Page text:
Hi everyone, It’s Saturday and time for another edition of our Hybrid How-To series here on The Digital Press blog!  Today, I’m here to help show you how easy it is to create a hybrid page using a digital template.

I love working with paper and physical elements/stamps, but sometimes I also miss being able to change things and make adjustments like I can with my digital layouts… so hybrid projects are my favorite way to make pages. The best of both worlds! I also think digital kits are a fantastic way to stretch our crafty budgets; we can print and cut as many times as we like.

When I make a hybrid page, I like to use the digital templates I have in my stash… and let me tell you, it’s really fun and easy!

For the layout I am making for today’s tutorial, I used two different digital products — a template from Sahin Designs — January 2017 Layered template 1

…as well as a digital kit by Little Lamm & Co. — Nonpareil Scrapbook Kit

With Valentine’s Day right around the corner, I’d like to celebrate my loves, so I’ll be making a page about them.

I’ll start out by creating my page in Photoshop, using my digital template and the digital items that I plan to print out. Here’s a look at the template, before I begin working…

…and here’s a look at the template once I’ve added my photo, digital papers, and embellishments…

After I have all of my printable items sized the way I want, I separate each of the pieces (see image, below right) and save them all as a PNG file to print and fussy cut. Although I have a Silhouette Cameo, sometimes I simply fussy cut just because I love it!



I also print out the papers for the larger circles… and these I actually cut with my Silhouette Cameo (see full printed papers in image, below right)…


As you can see, I duplicated some elements. I do this often just because I want to have some cute stash ready to use.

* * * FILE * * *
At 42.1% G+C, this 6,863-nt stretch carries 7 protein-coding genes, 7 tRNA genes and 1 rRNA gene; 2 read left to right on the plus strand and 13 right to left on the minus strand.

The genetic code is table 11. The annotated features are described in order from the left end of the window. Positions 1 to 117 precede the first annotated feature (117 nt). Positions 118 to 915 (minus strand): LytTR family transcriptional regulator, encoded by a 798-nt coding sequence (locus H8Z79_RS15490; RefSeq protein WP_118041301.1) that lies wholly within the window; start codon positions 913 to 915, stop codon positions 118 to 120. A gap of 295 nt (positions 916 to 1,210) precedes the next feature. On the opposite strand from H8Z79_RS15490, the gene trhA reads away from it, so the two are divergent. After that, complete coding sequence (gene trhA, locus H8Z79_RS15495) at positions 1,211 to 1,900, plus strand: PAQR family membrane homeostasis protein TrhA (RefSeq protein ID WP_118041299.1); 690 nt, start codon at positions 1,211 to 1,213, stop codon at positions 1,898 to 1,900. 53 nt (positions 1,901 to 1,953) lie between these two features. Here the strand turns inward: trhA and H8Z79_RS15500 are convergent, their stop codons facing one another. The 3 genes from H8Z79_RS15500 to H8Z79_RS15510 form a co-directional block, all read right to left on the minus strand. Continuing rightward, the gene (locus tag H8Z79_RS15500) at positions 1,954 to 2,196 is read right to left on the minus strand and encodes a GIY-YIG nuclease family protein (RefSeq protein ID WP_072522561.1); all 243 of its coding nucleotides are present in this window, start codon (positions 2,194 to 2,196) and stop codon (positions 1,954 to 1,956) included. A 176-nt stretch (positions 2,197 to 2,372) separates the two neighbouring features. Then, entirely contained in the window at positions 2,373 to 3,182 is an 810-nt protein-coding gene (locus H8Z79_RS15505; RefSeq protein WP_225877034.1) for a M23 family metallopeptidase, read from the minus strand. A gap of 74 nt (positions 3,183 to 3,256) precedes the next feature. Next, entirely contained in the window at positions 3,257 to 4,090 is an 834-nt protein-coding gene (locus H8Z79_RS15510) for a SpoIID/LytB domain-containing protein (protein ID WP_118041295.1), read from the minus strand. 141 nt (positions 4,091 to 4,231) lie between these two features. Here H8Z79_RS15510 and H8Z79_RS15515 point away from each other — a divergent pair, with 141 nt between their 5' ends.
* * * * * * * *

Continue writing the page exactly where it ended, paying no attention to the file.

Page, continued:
Here are my pieces printed and cut…


After I have all my pieces cut out, I just put them back together on a physical 12×12 page and then add my elements, stamps, hand-stitching, and some spray ink splatters, as shown here…

And there you have it! A beautiful hybrid page without all the guesswork or the need to re-print several times to get things right. 🙂

If you’d like to give this a try, too, don’t forget that you can earn challenge points at TDP! Come visit the CROSSWORD SECTION in The Digital Press forum, and you’ll find this month’s Hybrid Challenge thread (for each month’s Hybrid Challenge at TDP, you get to choose one of the month’s “Hybrid How-To” tutorial posts from here on the blog and make your own version). If you choose to give today’s project a try… all you have to do is make a hybrid page using some digital elements and papers, along with a digital template as your foundation for the composition of the page. You’ll see how fun it is! Give it a shot, and share your final results with us! We can’t wait to see what you come up with.

Have a great weekend you guys, and happy scrapping!

AndreaAbout the Author  Andrea Albuquerque is part of the Hybrid Creative Team here at Digital Press. Andrea has been a scrapper since 2010 and a photographer since 2012. Although she adores the flexibility and creativity of digital, she can’t resist playing with paper, paint, and embellishments… so hybrid scrapping is the perfect medium for her! She lives in Brazil with her hubby.

Tutorial Tuesday | Scrap Your Current Favorites

I often find myself struggling to ensure that I’m present in our family’s scrapbooks. Anyone else have this trouble?

Often, it’s just easier to focus on all of the photos and stories about my children, my husband, and our other friends and family. It’s easy to simply forget to ensure that I’m present, too! Today I’m here to share a few ways for you to easily document yourself and your life when you’re preserving your family’s memories.